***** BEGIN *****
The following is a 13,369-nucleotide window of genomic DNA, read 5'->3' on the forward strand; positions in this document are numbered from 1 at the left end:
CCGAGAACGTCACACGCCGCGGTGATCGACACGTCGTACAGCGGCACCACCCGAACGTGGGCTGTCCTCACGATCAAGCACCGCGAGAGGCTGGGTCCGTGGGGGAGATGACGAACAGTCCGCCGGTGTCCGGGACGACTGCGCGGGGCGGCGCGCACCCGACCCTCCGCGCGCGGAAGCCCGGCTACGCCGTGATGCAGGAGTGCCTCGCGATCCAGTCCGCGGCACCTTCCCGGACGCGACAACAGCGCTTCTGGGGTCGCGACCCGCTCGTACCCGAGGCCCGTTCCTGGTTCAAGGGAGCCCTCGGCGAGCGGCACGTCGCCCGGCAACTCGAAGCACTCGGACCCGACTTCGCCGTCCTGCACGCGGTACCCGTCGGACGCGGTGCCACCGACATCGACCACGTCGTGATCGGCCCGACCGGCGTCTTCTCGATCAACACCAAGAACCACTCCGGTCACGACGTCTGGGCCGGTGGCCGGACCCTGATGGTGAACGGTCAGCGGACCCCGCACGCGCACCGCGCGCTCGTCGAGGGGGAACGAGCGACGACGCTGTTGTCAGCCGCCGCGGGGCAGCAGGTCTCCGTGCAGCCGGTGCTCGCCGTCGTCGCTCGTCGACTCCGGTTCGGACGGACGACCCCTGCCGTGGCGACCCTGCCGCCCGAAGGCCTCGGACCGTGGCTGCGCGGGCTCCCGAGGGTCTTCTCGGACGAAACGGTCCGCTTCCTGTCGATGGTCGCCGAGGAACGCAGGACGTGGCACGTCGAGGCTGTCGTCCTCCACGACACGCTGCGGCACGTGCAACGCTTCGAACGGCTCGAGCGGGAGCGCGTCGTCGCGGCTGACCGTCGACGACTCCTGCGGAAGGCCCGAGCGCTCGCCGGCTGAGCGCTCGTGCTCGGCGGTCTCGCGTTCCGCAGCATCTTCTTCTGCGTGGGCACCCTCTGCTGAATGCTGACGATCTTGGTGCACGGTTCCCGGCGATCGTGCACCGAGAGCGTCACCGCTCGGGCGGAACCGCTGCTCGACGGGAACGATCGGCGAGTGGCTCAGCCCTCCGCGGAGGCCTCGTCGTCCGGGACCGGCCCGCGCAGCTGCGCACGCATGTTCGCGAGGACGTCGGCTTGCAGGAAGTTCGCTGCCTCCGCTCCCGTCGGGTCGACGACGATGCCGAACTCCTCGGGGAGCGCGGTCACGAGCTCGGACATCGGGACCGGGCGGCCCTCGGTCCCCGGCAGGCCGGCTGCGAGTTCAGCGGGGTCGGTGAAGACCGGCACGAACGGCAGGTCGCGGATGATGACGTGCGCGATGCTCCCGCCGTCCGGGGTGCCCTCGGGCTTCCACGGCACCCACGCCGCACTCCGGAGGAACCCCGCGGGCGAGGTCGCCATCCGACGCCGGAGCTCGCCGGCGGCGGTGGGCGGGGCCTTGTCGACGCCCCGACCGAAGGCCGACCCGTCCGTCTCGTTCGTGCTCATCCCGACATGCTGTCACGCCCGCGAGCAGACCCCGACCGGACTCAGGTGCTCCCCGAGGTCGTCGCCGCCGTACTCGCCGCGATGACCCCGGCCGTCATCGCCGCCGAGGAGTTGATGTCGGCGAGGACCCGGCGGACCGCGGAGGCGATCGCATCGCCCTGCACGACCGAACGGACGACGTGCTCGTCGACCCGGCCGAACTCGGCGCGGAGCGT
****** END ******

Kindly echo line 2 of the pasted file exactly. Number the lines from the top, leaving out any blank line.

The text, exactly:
CCGAGAACGTCACACGCCGCGGTGATCGACACGTCGTACAGCGGCACCACCCGAACGTGGGCTGTCCTCACGATCAAGCACCGCGAGAGGCTGGGTCCGTGGGGGAGATGACGAACAGTCCGCCGGTGTCCGGGACGACTGCGCGGGGCGGCGCGCACCCGACCCTCCGCGCGCGGAAGCCCGGCTACGCCGTGATGCAGGAGTGCCTCGCGATCCAGTCCGCGGCACCTTCCCGGACGCGACAACAGCGCTTCTGGGGTCGCGACCCGCTCGTACCCGAGGCCCGTTCCTGGTTCAAGGGAGCCCTCGGCGAGCGGCACGTCGCCCGGCAACTCGAAGCACTCGGACCCGACTTCGCCGTCCTGCACGCGGTACCCGTCGGACGCGGTGCCACCGACATCGACCACGTCGTGATCGGCCCGACCGGCGTCTTCTCGATCAACACCAAGAACCACTCCGGTCACGACGTCTGGGCCGGTGGCCGGACCCTGATGGTGAACGGTCAGCGGACCCCGCACGCGCACCGCGCGCTCGTCGAGGGGGAACGAGCGACGACGCTGTTGTCAGCCGCCGCGGGGCAGCAGGTCTCCGTGCAGCCGGTGCTCGCCGTCGTCGCTCGTCGACTCCGGTTCGGACGGACGACCCCTGCCGTGGCGACCCTGCCGCCCGAAGGCCTCGGACCGTGGCTGCGCGGGCTCCCGAGGGTCTTCTCGGACGAAACGGTCCGCTTCCTGTCGATGGTCGCCGAGGAACGCAGGACGTGGCACGTCGAGGCTGTCGTCCTCCACGACACGCTGCGGCACGTGCAACGCTTCGAACGGCTCGAGCGGGAGCGCGTCGTCGCGGCTGACCGTCGACGACTCCTGCGGAAGGCCCGAGCGCTCGCCGGCTGAGCGCTCGTGCTCGGCGGTCTCGCGTTCCGCAGCATCTTCTTCTGCGTGGGCACCCTCTGCTGAATGCTGACGATCTTGGTGCACGGTTCCCGGCGATCGTGCACCGAGAGCGTCACCGCTCGGGCGGAACCGCTGCTCGACGGGAACGATCGGCGAGTGGCTCAGCCCTCCGCGGAGGCCTCGTCGTCCGGGACCGGCCCGCGCAGCTGCGCACGCATGTTCGCGAGGACGTCGGCTTGCAGGAAGTTCGCTGCCTCCGCTCCCGTCGGGTCGACGACGATGCCGAACTCCTCGGGGAGCGCGGTCACGAGCTCGGACATCGGGACCGGGCGGCCCTCGGTCCCCGGCAGGCCGGCTGCGAGTTCAGCGGGGTCGGTGAAGACCGGCACGAACGGCAGGTCGCGGATGATGACGTGCGCGATGCTCCCGCCGTCCGGGGTGCCCTCGGGCTTCCACGGCACCCACGCCGCACTCCGGAGGAACCCCGCGGGCGAGGTCGCCATCCGACGCCGGAGCTCGCCGGCGGCGGTGGGCGGGGCCTTGTCGACGCCCCGACCGAAGGCCGACCCGTCCGTCTCGTTCGTGCTCATCCCGACATGCTGTCACGCCCGCGAGCAGACCCCGACCGGACTCAGGTGCTCCCCGAGGTCGTCGCCGCCGTACTCGCCGCGATGACCCCGGCCGTCATCGCCGCCGAGGAGTTGATGTCGGCGAGGACCCGGCGGACCGCGGAGGCGATCGCATCGCCCTGCACGACCGAACGGACGACGTGCTCGTCGACCCGGCCGAACTCGGCGCGGAGCGT